“Sharknado” may be the most recent example of America’s infatuation with the deep sea predator, but the Discovery Channel’s annual celebratory tribute—a phenomenon known as Shark Week—has actually been hitting airwaves since 1987. And now, in the wake of both, “Ladyshark Week,” a shark-inspired gallery showing in Los Angeles, rides the tide of culture’s finned obsession, all in the name of charity. The group show is organized by CH contributor and Live Fast Mag founder Vivianne Lapointe, who has answered to the nickname “Ladyshark” for many years now.
Lapointe has uncovered and commissioned multiple works in the process of curating an exhilarating shark-centric exhibition. As a result, both the gallery visitors and the non-profit PangeaSeed, “an international movement uniting and educating individuals across the globe on the importance of protecting sharks and preserving the oceans,” are reaping the benefits.
The exhibit showcases a collection of “shark-themed mixed media, acrylic, neon, and photographic works in the spirit of ocean conservation.” According to Lapointe, “I commissioned the neon piece from Meryl Pataky a couple months ago. I’ve been loving everything she touches and I’m so happy about the Ladyshark Week piece. The other artists are all ones I featured in interview series on Live Fast Mag and have previously shown or worked with and adore.” The artists featured include Jason Lee Parry, Vanessa Prager, Jenn Porreca, Cody Comrie, Chad Muska, Gregory Siff, Kimberly Kearney, Meryl Pataky, Justin Fry, BB Bastidas, Moüse, Kit Scarbo, Madsteez, Sticky Shaw, Shark Toof and Spencer Keeton Cunningham. From documentary-style photography to street art and fantastical role-playing scenes, all the work pulls from the rapturous energy of sharks.
The impassioned inspiration behind the exhibition erupted from a series of emotional reactions to the sea’s apex predator, and also a desire to contribute to charity. Lapointe explains that “back in February when I went to Pow Wow Hawaii [PangeaSeed founder] Tre’ Packard and I started talking about having me curate my own fundraiser in time for Shark Week 2013 in Los Angeles.” Well before the encounter, a love of sharks circled Lapointe. She explains the origins of her nickname and the dedication that ensued: “Where does this obsession with sharks come from? To be completely honest, sharks are pretty much the only thing in life I can say I have always been uncontrollably afraid of. I’ve realized that overcoming phobias is perhaps the most empowering process in one’s life, and an essential part of spiritual growth. The shark has become a symbol of courage and success, and being named ‘Ladyshark’ is my constant reminder to look past what scares me whether it be in love, in friendship or in business.”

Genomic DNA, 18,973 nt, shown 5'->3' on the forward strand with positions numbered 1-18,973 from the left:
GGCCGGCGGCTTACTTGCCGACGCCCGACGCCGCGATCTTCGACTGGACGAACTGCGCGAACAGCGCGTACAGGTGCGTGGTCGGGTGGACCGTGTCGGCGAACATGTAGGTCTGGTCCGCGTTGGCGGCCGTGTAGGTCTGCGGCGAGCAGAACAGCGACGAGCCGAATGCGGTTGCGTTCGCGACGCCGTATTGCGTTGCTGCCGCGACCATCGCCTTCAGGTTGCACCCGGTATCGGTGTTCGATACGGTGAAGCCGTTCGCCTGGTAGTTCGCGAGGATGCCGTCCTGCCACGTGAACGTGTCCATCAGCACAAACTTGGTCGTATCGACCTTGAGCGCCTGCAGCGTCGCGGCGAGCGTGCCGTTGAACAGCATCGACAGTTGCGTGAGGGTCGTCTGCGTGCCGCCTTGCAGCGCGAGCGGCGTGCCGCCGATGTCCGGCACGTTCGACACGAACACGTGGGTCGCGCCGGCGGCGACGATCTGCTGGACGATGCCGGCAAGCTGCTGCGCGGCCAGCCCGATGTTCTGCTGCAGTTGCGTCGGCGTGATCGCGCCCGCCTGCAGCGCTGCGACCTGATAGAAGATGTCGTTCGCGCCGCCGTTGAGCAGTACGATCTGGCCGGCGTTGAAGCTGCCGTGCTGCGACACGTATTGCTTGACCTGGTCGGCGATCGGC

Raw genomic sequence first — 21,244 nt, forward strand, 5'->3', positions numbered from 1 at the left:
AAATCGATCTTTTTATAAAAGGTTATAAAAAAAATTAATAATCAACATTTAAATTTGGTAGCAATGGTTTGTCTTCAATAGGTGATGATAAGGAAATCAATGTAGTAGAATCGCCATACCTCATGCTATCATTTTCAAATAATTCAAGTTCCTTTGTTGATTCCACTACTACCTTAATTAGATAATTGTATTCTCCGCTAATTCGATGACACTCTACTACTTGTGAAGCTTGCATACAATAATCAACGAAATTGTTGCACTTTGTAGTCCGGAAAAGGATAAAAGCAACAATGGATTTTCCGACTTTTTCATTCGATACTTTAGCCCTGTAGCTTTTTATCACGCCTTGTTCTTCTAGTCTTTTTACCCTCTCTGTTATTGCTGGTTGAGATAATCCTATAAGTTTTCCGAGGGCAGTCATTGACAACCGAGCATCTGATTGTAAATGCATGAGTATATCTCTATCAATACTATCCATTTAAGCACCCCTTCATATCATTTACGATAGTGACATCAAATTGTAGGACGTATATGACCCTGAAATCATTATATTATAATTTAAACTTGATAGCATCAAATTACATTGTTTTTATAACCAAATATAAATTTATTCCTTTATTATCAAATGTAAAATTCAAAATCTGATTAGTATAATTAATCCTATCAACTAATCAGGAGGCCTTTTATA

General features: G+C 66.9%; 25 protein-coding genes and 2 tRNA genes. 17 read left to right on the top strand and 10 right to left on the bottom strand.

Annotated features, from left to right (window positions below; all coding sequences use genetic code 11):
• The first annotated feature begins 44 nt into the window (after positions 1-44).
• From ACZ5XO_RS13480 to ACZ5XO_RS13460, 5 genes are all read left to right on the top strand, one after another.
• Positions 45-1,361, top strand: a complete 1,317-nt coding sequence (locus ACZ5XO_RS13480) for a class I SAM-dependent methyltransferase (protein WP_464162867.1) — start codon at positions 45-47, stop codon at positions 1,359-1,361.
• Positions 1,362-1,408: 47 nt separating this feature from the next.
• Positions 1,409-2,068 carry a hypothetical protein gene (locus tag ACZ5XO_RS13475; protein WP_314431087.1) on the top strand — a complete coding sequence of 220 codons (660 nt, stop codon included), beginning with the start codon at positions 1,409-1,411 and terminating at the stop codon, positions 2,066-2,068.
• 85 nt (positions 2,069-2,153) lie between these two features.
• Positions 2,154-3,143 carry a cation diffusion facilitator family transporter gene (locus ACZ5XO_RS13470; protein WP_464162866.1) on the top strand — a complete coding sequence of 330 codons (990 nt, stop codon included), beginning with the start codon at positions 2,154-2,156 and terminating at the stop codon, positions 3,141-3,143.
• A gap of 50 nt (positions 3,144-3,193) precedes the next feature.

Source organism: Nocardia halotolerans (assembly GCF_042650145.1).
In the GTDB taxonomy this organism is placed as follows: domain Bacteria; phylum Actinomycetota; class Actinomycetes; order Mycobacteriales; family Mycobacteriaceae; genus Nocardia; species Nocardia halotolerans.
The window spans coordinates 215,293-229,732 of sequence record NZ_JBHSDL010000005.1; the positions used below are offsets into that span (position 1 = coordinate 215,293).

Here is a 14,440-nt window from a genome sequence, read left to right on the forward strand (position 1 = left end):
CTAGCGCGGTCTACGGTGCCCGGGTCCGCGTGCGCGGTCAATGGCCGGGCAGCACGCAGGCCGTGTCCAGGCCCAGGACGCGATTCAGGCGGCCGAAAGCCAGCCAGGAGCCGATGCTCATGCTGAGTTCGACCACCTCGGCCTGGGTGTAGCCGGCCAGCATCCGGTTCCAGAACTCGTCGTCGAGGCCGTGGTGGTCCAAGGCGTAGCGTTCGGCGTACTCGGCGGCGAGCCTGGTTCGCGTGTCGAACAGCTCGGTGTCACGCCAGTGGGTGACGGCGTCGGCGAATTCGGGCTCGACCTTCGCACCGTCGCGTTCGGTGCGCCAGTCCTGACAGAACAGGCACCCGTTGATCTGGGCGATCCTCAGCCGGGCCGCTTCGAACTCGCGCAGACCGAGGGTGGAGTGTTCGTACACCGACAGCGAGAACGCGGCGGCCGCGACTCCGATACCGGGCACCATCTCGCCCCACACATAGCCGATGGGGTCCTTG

This past February, Lapointe went cage-diving in Hawaii—accompanied by two massive Galapagos sharks. “The creatures I thought were horrifying have since then become incredibly beautiful,” she explains. This experience lead to a deeper involvement with shark protection, as her concern expanded over the fact that “humans have drastically depleted the oceans of sharks with most governments turning a blind eye to the mass slaughter of the species.” With an eye for art and the resources to draw together a collection, Lapointe began Ladyshark Week, and the well-attended gallery opening was just the start of her mission to draw awareness around this global issue.
The charity, PangeaSeed, “aims to unify and connect individuals around the world, opening a dialog to share ideas and develop a better global understanding of our connection with sharks and the oceans. Through education, awareness and action we are working together to solve this environmental crisis.” Ladyshark Week manages to educate as much as it inspires and Lapointe’s eagerness is infectious. As it turns out, her curatorial prowess is admirable, as well. Evocative art for charity makes Ladyshark Week a must-stop.
Ladyshark Week will take place nightly at 7-11PM from 12-19 August 2013 at The Gallery Next To The Burgundy Room.
Images courtesy of Laura Austin